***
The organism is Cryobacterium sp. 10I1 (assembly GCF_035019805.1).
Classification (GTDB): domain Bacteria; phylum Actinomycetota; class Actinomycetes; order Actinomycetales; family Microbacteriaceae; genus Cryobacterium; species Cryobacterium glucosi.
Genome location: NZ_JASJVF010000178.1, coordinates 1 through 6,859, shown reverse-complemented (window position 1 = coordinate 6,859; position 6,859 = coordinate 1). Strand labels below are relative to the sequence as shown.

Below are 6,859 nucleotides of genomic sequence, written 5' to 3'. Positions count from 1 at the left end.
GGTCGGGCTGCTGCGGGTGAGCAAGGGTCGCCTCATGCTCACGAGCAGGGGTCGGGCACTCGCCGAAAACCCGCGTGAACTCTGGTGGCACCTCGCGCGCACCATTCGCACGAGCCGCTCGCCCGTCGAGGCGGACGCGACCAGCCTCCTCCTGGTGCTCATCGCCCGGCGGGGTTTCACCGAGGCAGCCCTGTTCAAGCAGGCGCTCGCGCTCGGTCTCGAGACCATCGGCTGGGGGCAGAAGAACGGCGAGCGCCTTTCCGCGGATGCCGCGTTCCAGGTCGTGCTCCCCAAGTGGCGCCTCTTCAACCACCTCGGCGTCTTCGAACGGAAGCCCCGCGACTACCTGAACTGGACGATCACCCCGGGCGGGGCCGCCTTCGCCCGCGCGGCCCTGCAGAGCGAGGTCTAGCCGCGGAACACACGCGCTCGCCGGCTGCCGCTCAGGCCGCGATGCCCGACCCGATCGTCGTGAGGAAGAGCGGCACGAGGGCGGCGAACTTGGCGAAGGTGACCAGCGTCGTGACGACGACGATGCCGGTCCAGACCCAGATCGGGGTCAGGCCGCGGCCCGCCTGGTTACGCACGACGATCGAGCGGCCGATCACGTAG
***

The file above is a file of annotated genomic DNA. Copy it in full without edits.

The organism is Cryobacterium sp. 10I1 (assembly GCF_035019805.1).
Classification (GTDB): domain Bacteria; phylum Actinomycetota; class Actinomycetes; order Actinomycetales; family Microbacteriaceae; genus Cryobacterium; species Cryobacterium glucosi.
Genome location: NZ_JASJVF010000178.1, coordinates 1 through 6,859, shown reverse-complemented (window position 1 = coordinate 6,859; position 6,859 = coordinate 1). Strand labels below are relative to the sequence as shown.

Below are 6,859 nucleotides of genomic sequence, written 5' to 3'. Positions count from 1 at the left end.
GGTCGGGCTGCTGCGGGTGAGCAAGGGTCGCCTCATGCTCACGAGCAGGGGTCGGGCACTCGCCGAAAACCCGCGTGAACTCTGGTGGCACCTCGCGCGCACCATTCGCACGAGCCGCTCGCCCGTCGAGGCGGACGCGACCAGCCTCCTCCTGGTGCTCATCGCCCGGCGGGGTTTCACCGAGGCAGCCCTGTTCAAGCAGGCGCTCGCGCTCGGTCTCGAGACCATCGGCTGGGGGCAGAAGAACGGCGAGCGCCTTTCCGCGGATGCCGCGTTCCAGGTCGTGCTCCCCAAGTGGCGCCTCTTCAACCACCTCGGCGTCTTCGAACGGAAGCCCCGCGACTACCTGAACTGGACGATCACCCCGGGCGGGGCCGCCTTCGCCCGCGCGGCCCTGCAGAGCGAGGTCTAGCCGCGGAACACACGCGCTCGCCGGCTGCCGCTCAGGCCGCGATGCCCGACCCGATCGTCGTGAGGAAGAGCGGCACGAGGGCGGCGAACTTGGCGAAGGTGACCAGCGTCGTGACGACGACGATGCCGGTCCAGACCCAGATCGGGGTCAGGCCGCGGCCCGCCTGGTTACGCACGACGATCGAGCGGCCGATCACGTAG